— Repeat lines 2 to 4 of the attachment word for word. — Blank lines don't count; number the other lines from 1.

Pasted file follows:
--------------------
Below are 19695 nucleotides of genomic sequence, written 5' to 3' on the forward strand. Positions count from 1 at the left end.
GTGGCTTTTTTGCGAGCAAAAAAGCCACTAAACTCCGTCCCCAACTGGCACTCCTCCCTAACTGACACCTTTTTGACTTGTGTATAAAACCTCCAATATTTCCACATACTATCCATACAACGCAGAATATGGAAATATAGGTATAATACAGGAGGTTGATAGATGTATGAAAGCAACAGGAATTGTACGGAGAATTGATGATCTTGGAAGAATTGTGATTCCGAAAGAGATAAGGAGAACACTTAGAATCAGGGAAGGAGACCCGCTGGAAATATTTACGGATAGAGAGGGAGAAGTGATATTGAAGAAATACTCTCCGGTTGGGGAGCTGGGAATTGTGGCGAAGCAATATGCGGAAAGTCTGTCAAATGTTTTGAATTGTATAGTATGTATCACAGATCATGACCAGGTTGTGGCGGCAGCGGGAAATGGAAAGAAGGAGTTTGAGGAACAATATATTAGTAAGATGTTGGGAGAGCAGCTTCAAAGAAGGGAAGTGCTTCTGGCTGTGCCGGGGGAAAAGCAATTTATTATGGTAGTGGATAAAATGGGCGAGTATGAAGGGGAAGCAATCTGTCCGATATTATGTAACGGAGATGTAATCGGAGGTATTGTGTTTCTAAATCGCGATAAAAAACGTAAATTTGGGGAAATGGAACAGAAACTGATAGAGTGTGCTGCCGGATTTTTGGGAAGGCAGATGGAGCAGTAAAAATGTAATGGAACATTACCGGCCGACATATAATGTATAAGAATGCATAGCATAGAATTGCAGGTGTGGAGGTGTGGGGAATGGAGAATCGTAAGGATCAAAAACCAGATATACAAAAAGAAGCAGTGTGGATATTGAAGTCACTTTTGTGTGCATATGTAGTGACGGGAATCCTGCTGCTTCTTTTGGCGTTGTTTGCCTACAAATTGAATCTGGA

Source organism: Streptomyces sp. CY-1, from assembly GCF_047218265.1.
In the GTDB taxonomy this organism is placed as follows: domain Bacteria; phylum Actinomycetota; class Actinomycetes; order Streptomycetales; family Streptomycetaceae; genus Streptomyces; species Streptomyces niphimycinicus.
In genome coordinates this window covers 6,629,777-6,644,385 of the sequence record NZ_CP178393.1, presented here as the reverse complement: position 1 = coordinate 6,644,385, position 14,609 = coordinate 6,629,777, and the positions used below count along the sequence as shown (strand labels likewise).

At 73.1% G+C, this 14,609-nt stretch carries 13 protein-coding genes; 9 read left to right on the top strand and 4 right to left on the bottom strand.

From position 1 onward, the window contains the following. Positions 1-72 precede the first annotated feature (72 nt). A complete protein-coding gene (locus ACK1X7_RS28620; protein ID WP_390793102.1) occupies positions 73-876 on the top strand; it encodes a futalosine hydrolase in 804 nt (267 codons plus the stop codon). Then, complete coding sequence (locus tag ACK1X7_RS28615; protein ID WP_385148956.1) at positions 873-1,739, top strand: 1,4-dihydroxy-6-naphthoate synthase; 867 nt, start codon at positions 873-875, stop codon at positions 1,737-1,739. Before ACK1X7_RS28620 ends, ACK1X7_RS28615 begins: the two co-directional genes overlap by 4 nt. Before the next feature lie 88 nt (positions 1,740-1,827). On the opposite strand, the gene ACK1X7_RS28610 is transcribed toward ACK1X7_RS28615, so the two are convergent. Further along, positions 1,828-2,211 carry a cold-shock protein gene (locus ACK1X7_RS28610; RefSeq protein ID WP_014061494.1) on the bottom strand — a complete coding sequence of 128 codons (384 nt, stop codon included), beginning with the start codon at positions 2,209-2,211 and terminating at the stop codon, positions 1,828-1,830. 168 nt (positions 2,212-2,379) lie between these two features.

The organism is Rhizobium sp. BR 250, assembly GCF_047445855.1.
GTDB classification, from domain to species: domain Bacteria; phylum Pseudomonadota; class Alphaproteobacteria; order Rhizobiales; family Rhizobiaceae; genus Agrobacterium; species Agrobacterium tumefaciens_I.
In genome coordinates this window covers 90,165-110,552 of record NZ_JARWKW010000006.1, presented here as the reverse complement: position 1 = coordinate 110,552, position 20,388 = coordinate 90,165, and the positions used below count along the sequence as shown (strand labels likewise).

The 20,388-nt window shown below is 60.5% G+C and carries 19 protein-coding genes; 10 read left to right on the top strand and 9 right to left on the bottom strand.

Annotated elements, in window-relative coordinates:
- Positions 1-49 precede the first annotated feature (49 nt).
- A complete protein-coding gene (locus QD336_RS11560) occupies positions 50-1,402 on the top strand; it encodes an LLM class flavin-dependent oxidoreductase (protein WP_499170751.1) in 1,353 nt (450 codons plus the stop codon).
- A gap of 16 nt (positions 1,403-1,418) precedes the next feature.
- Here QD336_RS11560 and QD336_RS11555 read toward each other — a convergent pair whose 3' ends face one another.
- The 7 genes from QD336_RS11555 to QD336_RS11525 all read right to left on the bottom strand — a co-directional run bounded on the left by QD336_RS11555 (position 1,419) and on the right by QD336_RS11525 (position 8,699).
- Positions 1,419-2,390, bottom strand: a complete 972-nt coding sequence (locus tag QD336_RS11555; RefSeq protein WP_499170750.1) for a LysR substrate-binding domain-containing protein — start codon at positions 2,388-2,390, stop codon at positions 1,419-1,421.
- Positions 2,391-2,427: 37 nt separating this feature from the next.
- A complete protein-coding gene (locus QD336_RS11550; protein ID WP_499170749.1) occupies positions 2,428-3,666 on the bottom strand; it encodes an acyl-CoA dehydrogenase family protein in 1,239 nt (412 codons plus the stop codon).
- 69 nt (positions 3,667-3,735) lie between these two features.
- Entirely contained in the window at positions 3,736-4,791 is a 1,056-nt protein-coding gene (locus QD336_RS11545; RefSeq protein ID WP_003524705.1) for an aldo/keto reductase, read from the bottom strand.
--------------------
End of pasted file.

GTGGCTTTTTTGCGAGCAAAAAAGCCACTAAACTCCGTCCCCAACTGGCACTCCTCCCTAACTGACACCTTTTTGACTTGTGTATAAAACCTCCAATATTTCCACATACTATCCATACAACGCAGAATATGGAAATATAGGTATAATACAGGAGGTTGATAGATGTATGAAAGCAACAGGAATTGTACGGAGAATTGATGATCTTGGAAGAATTGTGATTCCGAAAGAGATAAGGAGAACACTTAGAATCAGGGAAGGAGACCCGCTGGAAATATTTACGGATAGAGAGGGAGAAGTGATATTGAAGAAATACTCTCCGGTTGGGGAGCTGGGAATTGTGGCGAAGCAATATGCGGAAAGTCTGTCAAATGTTTTGAATTGTATAGTATGTATCACAGATCATGACCAGGTTGTGGCGGCAGCGGGAAATGGAAAGAAGGAGTTTGAGGAACAATATATTAGTAAGATGTTGGGAGAGCAGCTTCAAAGAAGGGAAGTGCTTCTGGCTGTGCCGGGGGAAAAGCAATTTATTATGGTAGTGGATAAAATGGGCGAGTATGAAGGGGAAGCAATCTGTCCGATATTATGTAACGGAGATGTAATCGGAGGTATTGTGTTTCTAAATCGCGATAAAAAACGTAAATTTGGGGAAATGGAACAGAAACTGATAGAGTGTGCTGCCGGATTTTTGGGAAGGCAGATGGAGCAGTAAAAATGTAATGGAACATTACCGGCCGACATATAATGTATAAGAATGCATAGCATAGAATTGCAGGTGTGGAGGTGTGGGGAATGGAGAATCGTAAGGATCAAAAACCAGATATACAAAAAGAAGCAGTGTGGATATTGAAGTCACTTTTGTGTGCATATGTAGTGACGGGAATCCTGCTGCTTCTTTTGGCGTTGTTTGCCTACAAATTGAATCTGGA

Source organism: Streptomyces sp. CY-1, from assembly GCF_047218265.1.
In the GTDB taxonomy this organism is placed as follows: domain Bacteria; phylum Actinomycetota; class Actinomycetes; order Streptomycetales; family Streptomycetaceae; genus Streptomyces; species Streptomyces niphimycinicus.